It is worth pointing out that there are some stock animations available to us but, for some reason, in Android 2.3.3 only four are actually made public so that we can actually use them in our apps. The good news is that they are visible in AOSP, and there are some useful techniques that we can learn by studying some of the animations used by Android itself.
Archive for April, 2011
In this article we are going to be covering some simple animations in Android. In Honeycomb, Google introduced some new animation functionality, however given the relative scarcity of Honeycomb devices, we’ll focus on the animation tools that are available in earlier version of Android.
I recently read an article bemoaning the fact that Android apps look inferior to their iPhone counterparts even when both apps are produced by the same company. You can read the original article here. While I don’t necessarily agree with some of the points raised, the purpose of this blog is to help improve the look and feel of Android apps, so let’s look at a specific example, and try to improve upon it.
Note: I will use the UK and US spellings of colour / color interchangeably in this article because in some places the syntax and naming conventions dictate the US spelling. Where necessary, I shall use the spelling required by Android for it to work and highlight where spelling is important.
Up until now, we have specified colours where we need them as #RRGGBB values. While this has worked well for us, it can become difficult to maintain as projects grow in size. For example, if we have a specific shade of green, like the one that we used to style the button in the last article, and we use that in a large number of different styles and drawables. If we need to make a change to that shade of green, then tracking down and changing each instance where we use it, can be time consuming and, more significantly, prone to error. Thankfully there is a solution: colour resources – A resources file, which we create at res/values/colours.xml. Note: I have used the UK spelling for this file name, and the actual file name is not important – it is the elements within the file which need to be spelled correctly. Moreover, it is possible to store colour definitions, and indeed any resources, across multiple files without any strict naming conventions. However it is useful to store resources of the same type in a single file to make it easier to maintain your code.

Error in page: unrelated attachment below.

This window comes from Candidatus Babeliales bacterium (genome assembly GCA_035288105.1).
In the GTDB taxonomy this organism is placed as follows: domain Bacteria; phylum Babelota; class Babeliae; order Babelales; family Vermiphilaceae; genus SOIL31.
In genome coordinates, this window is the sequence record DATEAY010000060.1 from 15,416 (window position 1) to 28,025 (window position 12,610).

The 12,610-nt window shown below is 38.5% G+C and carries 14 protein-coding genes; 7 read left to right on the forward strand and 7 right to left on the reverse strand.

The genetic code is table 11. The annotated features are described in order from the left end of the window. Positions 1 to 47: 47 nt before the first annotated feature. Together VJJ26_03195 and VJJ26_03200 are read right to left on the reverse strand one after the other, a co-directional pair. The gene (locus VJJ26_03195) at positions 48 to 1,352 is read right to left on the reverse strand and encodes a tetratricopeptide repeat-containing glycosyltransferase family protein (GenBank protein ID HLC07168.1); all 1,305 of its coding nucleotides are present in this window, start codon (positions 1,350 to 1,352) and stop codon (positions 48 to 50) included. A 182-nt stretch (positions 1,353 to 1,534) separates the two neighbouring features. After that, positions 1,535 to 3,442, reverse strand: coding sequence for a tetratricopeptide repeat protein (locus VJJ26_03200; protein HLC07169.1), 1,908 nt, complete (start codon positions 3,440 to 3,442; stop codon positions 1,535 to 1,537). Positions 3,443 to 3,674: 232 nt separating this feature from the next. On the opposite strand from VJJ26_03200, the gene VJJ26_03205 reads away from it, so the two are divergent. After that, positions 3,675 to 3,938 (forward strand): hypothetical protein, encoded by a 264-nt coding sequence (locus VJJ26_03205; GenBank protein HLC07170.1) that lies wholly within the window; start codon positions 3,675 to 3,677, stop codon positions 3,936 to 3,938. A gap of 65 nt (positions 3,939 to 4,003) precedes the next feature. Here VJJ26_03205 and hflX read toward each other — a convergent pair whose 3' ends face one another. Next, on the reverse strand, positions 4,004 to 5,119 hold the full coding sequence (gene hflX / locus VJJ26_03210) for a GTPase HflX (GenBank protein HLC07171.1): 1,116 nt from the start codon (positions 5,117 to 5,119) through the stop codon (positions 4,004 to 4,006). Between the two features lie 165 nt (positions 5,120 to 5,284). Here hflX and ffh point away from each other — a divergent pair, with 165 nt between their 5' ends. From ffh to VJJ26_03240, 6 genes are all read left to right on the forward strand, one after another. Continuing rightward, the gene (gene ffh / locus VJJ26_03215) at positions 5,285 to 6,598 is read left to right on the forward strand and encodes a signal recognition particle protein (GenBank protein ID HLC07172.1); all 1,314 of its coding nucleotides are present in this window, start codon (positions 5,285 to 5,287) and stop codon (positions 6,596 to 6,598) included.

In the last article we covered the styling of a dialog box using vector drawables. In this article we are going to add a cancel button to that dialog box, and style the button. Styling widgets is a little more complex that the static styling that we’ve previously covered because widgets change state depending on whether they are disabled, have focus, are selected, clicked, etc. and they need to change visually to indicate that state to the user. State List drawables are the tool that we need to use to manage these state changes.